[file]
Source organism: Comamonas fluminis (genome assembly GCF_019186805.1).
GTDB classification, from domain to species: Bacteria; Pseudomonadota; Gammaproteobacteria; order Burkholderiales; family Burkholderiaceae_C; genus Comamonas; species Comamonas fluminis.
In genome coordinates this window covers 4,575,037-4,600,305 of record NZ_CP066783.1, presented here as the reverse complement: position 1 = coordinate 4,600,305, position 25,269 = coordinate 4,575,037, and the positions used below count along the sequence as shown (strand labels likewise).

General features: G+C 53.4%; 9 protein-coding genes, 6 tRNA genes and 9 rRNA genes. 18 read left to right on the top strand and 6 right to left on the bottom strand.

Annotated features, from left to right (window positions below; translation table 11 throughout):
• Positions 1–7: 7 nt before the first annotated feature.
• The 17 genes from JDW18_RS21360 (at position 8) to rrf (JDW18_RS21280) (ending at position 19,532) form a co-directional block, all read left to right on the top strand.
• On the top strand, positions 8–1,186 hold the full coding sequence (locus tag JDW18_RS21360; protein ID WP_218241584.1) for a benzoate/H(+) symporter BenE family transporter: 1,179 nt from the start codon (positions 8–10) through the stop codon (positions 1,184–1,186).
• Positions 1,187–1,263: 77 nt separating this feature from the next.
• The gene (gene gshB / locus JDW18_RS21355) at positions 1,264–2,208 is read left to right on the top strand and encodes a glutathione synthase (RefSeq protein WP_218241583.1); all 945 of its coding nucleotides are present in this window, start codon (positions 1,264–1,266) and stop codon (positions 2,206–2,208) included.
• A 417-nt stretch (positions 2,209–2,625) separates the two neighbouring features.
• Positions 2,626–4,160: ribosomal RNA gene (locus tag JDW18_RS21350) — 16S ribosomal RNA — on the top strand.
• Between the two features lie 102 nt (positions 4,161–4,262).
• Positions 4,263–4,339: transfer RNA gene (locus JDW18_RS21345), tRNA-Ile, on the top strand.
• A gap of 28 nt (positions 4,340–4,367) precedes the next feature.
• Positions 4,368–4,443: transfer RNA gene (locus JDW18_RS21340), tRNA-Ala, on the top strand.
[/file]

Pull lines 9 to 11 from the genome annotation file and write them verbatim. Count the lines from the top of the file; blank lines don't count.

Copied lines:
• Positions 1,187–1,263: 77 nt separating this feature from the next.
• The gene (gene gshB / locus JDW18_RS21355) at positions 1,264–2,208 is read left to right on the top strand and encodes a glutathione synthase (RefSeq protein WP_218241583.1); all 945 of its coding nucleotides are present in this window, start codon (positions 1,264–1,266) and stop codon (positions 2,206–2,208) included.
• A 417-nt stretch (positions 2,209–2,625) separates the two neighbouring features.